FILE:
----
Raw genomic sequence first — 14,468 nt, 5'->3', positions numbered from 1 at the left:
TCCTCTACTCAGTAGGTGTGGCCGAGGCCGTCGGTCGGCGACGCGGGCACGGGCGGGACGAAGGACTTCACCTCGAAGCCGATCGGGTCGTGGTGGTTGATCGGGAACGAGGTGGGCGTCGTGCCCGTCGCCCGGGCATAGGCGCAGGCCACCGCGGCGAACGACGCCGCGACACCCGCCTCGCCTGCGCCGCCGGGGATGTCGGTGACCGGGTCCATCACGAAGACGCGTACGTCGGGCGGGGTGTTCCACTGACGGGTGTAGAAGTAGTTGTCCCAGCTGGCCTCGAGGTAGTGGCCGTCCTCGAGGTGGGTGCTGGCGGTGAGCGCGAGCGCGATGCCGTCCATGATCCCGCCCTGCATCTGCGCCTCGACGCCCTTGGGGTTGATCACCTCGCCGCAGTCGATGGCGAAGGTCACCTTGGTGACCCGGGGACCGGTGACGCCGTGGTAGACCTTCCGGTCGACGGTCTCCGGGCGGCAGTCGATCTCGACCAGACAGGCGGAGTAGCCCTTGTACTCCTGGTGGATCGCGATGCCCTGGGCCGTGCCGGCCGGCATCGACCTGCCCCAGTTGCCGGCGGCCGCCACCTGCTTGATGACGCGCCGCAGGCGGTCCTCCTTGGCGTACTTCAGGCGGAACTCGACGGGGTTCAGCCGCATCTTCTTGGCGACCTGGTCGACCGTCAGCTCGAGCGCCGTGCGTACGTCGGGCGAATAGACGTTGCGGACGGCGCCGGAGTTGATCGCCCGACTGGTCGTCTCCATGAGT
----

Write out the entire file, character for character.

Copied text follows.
Raw genomic sequence first — 14,468 nt, 5'->3', positions numbered from 1 at the left:
TCCTCTACTCAGTAGGTGTGGCCGAGGCCGTCGGTCGGCGACGCGGGCACGGGCGGGACGAAGGACTTCACCTCGAAGCCGATCGGGTCGTGGTGGTTGATCGGGAACGAGGTGGGCGTCGTGCCCGTCGCCCGGGCATAGGCGCAGGCCACCGCGGCGAACGACGCCGCGACACCCGCCTCGCCTGCGCCGCCGGGGATGTCGGTGACCGGGTCCATCACGAAGACGCGTACGTCGGGCGGGGTGTTCCACTGACGGGTGTAGAAGTAGTTGTCCCAGCTGGCCTCGAGGTAGTGGCCGTCCTCGAGGTGGGTGCTGGCGGTGAGCGCGAGCGCGATGCCGTCCATGATCCCGCCCTGCATCTGCGCCTCGACGCCCTTGGGGTTGATCACCTCGCCGCAGTCGATGGCGAAGGTCACCTTGGTGACCCGGGGACCGGTGACGCCGTGGTAGACCTTCCGGTCGACGGTCTCCGGGCGGCAGTCGATCTCGACCAGACAGGCGGAGTAGCCCTTGTACTCCTGGTGGATCGCGATGCCCTGGGCCGTGCCGGCCGGCATCGACCTGCCCCAGTTGCCGGCGGCCGCCACCTGCTTGATGACGCGCCGCAGGCGGTCCTCCTTGGCGTACTTCAGGCGGAACTCGACGGGGTTCAGCCGCATCTTCTTGGCGACCTGGTCGACCGTCAGCTCGAGCGCCGTGCGTACGTCGGGCGAATAGACGTTGCGGACGGCGCCGGAGTTGATCGCCCGACTGGTCGTCTCCATGAGT